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Tissue Doppler vs. conventional parameters for diagnosis of tamponading pericardial effusion: a cross-sectional study in tertiary referral center



Conventional signs of tamponade include right ventricular and atrial collapse and respiratory variation in mitral inflow velocities. Despite being reliable, they are qualitative in nature and are not well correlated with clinical signs of deterioration or improvement. Tamponade is invariably preceded and associated with diastolic dysfunction, and tissue Doppler imaging (TDI) can help in early detection of it, earlier than conventional signs. For this purpose, 36 patients presenting with pericardial effusion have been subjected to echocardiography, including effusion dimensions, presence or absence of routine signs of tamponade and TDI-derived LV and RV E/E′ ratios, as well as clinical signs of tamponade to test the diagnostic accuracy of echocardiographic parameters against them.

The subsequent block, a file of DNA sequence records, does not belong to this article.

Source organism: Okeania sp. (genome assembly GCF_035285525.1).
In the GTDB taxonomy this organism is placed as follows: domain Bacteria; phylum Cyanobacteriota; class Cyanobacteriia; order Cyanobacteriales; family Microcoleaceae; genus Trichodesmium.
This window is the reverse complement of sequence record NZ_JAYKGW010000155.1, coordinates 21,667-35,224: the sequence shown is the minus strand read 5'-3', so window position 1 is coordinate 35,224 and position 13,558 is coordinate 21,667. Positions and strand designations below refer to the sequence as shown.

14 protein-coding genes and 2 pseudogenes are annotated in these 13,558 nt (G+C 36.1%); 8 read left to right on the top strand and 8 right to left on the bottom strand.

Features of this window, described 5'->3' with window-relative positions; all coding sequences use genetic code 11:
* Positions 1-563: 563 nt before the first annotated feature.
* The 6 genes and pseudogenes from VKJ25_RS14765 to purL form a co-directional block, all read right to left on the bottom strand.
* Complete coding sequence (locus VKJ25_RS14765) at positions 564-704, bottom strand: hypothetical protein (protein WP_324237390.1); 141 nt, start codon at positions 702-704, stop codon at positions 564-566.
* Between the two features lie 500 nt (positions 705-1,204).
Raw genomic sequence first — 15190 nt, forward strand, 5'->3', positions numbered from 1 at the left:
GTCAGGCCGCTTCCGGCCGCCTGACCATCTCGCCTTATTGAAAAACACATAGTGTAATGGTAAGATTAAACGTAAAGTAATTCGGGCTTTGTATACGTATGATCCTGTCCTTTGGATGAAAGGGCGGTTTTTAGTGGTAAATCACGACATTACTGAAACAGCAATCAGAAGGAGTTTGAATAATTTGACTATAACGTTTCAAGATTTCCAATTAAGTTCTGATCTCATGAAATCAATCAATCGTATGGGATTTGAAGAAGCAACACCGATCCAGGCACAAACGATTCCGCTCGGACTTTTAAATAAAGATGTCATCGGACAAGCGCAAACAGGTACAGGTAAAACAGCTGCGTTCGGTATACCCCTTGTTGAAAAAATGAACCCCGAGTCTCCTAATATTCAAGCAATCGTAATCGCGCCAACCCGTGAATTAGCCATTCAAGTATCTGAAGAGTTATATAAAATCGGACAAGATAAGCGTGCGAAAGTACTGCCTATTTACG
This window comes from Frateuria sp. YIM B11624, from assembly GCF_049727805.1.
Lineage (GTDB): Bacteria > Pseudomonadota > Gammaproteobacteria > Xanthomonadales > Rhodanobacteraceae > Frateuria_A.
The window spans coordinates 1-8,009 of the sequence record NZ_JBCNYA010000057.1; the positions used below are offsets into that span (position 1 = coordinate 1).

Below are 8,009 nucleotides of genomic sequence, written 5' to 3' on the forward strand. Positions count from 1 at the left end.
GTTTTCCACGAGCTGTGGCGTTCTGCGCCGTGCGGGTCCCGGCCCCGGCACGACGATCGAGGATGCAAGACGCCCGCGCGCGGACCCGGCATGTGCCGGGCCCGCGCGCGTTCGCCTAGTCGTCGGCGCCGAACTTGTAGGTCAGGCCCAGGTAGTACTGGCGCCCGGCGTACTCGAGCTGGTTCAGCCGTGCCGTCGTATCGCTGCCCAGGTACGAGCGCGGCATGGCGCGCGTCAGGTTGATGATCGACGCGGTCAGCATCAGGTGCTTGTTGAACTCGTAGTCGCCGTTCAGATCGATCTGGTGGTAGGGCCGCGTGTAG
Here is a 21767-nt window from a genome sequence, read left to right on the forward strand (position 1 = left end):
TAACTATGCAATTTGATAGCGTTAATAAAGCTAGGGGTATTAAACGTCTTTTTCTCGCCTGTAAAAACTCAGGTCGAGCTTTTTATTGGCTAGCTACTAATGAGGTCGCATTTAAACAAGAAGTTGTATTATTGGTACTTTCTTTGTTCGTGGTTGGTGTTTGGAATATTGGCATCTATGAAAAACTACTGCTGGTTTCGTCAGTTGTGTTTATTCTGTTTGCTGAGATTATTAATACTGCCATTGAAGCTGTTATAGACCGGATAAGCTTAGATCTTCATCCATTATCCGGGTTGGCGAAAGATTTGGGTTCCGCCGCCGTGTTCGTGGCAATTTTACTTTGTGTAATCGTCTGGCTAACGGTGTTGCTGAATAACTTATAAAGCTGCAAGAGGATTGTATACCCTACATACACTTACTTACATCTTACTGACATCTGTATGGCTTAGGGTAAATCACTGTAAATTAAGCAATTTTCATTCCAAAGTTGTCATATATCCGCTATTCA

Right atrial and ventricular collapse were the least accurate in the detection of tamponade, while effusion dimension > 14 mm was the most accurate among conventional parameters to point toward tamponade. RV and LV diastolic dysfunction as evidenced by E/E′ ratio showed 100% sensitivity in predicting tamponade, while LV E/E′ ratio showed the highest specificity (100%) in the same context. The higher diagnostic accuracy of LV E/E′ ratio might be also related to the presence of chronic kidney disease patients, with an already jeopardized LV function.


TDI technology is now available in most of the portable echocardiography machines and can serve as part of point-of-care echocardiography in the early detection of cardiac tamponade and in decision making for pericardiocentesis. Larger studies can help in consolidating the impression driven from our small-scale cross-sectional study.


Pericardial effusion (PEff) is defined by an increase in the physiological amount of fluid within the pericardial space. Tamponade is a critical condition that occurs after sudden and/or excessive accumulation of fluid in the pericardial space that restricts appropriate filling of the cardiac chambers disturbing normal hemodynamics and ultimately causing hypotension and cardiac arrest [1].